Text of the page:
Scotland’s “world-leading” approach to dementia care is being supported by an additional £500,000 investment in education and training for front-line staff.

The number of Dementia Champions working in Scotland’s hospitals and social care settings will rise to over 600 thanks to £120,000 over the next two years.

A further £360,000 has been pledged for Alzheimer Scotland’s Specialist Dementia Nurses over the next three years. This is in addition to £1.2 million joint investment for Alzheimer’s Scotland nurses over the last three years.

This commitment to improve the dementia work-force supports Scotland’s strong performance on diagnosis compared to other areas of the UK; our post-diagnostic support for people newly diagnosed which is recognised as world-leading; and our national action plan to improve hospital care.

In making this announcement Falkirk West MSP and Minister for Public Health Michael Matheson said:

“We know timely diagnosis and post-diagnostic support for dementia is vital, and I’m proud that Scotland is leading the way on this.

“However, it is equally important that everyone in Forth Valley and Scotland in general with dementia receives safe, effective care at all stages of the illness and in all care settings – at home, in hospital and in residential care. We want to support more people to live well in their own homes for longer and we are working with services across our area to support this aim.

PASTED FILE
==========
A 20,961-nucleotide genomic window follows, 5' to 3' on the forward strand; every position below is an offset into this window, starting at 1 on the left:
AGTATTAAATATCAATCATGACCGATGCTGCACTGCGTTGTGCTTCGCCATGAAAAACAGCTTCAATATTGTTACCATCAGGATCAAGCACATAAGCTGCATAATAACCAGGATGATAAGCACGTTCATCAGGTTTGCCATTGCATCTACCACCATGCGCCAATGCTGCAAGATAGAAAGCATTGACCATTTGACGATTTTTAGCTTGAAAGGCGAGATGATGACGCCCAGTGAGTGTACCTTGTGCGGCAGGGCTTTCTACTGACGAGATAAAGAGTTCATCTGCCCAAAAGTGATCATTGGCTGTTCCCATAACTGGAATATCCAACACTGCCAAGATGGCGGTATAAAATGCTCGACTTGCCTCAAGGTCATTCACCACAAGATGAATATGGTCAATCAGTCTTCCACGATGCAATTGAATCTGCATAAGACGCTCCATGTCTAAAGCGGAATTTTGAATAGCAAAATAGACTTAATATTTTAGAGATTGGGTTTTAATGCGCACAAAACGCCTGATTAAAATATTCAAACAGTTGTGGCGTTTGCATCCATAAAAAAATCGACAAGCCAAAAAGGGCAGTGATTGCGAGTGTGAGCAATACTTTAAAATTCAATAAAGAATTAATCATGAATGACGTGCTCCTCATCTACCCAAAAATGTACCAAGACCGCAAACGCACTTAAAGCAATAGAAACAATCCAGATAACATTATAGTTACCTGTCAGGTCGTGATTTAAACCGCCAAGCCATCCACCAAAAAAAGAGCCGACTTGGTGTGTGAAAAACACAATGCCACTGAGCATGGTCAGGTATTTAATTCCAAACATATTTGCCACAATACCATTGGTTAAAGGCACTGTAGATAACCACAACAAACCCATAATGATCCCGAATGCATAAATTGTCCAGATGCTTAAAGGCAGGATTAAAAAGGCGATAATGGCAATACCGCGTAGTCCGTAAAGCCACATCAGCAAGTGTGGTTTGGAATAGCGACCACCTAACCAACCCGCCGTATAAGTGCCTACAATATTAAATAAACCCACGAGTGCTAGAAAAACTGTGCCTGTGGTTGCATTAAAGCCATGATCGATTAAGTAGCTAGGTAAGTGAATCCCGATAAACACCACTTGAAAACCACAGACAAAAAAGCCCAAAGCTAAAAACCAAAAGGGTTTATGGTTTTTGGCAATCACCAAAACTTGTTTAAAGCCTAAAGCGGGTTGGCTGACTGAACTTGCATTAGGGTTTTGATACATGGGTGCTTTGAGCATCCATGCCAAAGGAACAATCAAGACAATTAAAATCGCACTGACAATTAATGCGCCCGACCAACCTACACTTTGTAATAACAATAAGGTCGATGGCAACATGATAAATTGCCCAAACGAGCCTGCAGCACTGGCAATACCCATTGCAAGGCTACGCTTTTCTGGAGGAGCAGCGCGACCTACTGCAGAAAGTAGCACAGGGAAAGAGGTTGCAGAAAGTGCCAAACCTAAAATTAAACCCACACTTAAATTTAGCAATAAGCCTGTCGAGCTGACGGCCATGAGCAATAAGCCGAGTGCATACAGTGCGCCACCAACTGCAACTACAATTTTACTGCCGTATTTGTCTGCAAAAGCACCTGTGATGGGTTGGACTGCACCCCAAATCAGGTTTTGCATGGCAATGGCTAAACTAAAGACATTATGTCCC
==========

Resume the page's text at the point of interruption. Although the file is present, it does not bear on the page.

“Dementia Champions and Specialist Dementia Nurses have a vital role to play in transforming the way we treat dementia, enabling more people to have supported self-management at home for longer. We are also working towards less hospital admissions and later admissions into long-term care.

“We are committed to transforming dementia services with a range of other activity in our current Dementia Strategy. I am confident that, with the continued support, professionalism and hard work of all those involved, we will continue to improve care and provide better support for people in our communities living with dementia.”